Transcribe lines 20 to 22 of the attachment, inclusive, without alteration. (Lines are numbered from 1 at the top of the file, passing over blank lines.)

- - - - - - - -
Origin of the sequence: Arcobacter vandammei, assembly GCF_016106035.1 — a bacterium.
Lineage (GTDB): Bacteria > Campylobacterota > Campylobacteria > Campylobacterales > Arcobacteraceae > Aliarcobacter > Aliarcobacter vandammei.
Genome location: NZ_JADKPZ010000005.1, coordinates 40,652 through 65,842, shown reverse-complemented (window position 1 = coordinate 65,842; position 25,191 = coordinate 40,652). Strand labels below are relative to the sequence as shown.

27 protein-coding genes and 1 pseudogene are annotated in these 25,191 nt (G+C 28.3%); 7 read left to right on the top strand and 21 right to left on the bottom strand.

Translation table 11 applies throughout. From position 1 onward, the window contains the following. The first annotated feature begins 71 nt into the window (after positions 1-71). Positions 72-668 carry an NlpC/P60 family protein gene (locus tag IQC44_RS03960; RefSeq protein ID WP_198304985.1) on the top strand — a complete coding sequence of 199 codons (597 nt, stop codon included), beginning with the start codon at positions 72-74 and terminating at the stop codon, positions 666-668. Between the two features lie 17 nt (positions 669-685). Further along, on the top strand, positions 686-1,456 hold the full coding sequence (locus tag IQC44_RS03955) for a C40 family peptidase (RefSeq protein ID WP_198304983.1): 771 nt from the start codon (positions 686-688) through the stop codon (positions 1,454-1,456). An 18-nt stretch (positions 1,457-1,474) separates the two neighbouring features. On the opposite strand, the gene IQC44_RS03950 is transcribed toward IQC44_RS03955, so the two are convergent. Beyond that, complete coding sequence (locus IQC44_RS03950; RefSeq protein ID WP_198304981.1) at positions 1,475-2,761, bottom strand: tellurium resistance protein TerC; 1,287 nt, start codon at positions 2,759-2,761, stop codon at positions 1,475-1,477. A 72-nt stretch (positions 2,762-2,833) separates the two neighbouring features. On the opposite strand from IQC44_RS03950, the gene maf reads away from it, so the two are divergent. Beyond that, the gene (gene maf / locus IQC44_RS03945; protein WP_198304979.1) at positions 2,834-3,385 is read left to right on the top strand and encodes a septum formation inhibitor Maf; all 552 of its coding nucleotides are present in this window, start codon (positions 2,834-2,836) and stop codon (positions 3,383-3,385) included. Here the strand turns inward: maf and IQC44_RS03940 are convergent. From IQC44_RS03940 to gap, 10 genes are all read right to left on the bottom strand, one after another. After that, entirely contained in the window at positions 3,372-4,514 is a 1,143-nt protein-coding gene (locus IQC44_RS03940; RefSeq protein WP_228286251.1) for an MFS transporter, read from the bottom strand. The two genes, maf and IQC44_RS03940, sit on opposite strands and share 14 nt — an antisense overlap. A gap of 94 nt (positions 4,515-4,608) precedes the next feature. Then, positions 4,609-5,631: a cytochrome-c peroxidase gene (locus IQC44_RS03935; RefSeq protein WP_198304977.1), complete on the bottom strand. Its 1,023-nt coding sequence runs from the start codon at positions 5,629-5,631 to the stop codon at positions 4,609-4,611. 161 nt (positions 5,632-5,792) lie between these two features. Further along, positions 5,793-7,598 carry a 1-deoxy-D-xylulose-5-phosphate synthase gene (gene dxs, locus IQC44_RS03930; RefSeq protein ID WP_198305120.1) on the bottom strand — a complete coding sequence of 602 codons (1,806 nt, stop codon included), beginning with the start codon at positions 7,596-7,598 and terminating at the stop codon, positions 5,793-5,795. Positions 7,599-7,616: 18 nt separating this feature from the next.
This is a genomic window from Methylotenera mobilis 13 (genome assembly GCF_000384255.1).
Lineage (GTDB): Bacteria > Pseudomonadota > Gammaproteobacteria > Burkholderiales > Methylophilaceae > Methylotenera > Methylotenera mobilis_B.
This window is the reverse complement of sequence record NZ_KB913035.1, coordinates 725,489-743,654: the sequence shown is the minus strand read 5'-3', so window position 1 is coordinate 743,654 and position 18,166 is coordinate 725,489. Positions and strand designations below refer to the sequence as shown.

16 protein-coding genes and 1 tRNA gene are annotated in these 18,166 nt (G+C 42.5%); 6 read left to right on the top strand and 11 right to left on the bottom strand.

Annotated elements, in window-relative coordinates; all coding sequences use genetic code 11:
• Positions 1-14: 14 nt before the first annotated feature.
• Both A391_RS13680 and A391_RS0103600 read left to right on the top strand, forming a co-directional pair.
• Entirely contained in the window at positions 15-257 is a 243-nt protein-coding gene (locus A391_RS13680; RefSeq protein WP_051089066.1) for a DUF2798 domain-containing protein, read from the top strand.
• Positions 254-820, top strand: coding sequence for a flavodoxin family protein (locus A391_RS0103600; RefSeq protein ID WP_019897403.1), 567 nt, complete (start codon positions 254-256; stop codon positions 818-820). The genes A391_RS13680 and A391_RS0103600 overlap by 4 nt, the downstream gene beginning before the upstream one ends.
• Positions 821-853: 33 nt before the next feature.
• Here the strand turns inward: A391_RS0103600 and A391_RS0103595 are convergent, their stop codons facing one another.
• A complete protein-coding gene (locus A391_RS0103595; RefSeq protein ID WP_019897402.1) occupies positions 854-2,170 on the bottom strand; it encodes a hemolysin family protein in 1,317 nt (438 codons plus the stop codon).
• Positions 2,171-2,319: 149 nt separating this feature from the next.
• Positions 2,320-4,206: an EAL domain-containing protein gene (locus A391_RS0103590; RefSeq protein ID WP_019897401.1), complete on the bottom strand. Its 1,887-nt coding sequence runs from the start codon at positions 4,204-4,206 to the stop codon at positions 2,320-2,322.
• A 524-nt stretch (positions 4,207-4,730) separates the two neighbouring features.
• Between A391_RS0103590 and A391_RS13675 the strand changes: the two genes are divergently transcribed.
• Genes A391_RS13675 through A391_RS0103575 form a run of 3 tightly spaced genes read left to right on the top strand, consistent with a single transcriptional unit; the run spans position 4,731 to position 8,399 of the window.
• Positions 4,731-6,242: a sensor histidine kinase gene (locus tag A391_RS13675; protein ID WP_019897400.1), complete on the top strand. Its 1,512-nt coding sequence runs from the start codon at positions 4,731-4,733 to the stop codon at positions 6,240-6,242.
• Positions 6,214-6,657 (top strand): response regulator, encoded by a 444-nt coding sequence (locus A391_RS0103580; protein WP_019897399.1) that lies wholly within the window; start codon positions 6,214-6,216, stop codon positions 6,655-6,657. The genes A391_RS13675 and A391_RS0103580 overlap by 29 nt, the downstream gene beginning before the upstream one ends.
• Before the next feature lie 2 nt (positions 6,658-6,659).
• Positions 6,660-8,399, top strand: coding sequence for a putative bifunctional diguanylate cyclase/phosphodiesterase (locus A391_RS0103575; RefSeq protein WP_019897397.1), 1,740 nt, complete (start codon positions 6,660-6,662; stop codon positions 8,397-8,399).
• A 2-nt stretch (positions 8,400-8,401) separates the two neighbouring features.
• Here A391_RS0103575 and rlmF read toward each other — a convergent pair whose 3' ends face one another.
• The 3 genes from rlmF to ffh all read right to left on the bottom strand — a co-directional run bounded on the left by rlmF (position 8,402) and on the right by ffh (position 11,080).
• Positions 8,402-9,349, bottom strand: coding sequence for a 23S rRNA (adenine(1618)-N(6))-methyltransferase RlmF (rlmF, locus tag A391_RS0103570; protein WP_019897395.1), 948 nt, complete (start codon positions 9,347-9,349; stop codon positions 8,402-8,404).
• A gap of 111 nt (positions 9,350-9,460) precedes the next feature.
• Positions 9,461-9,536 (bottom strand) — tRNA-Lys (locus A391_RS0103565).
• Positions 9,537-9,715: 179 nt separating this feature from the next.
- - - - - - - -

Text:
• A 524-nt stretch (positions 4,207-4,730) separates the two neighbouring features.
• Between A391_RS0103590 and A391_RS13675 the strand changes: the two genes are divergently transcribed.
• Genes A391_RS13675 through A391_RS0103575 form a run of 3 tightly spaced genes read left to right on the top strand, consistent with a single transcriptional unit; the run spans position 4,731 to position 8,399 of the window.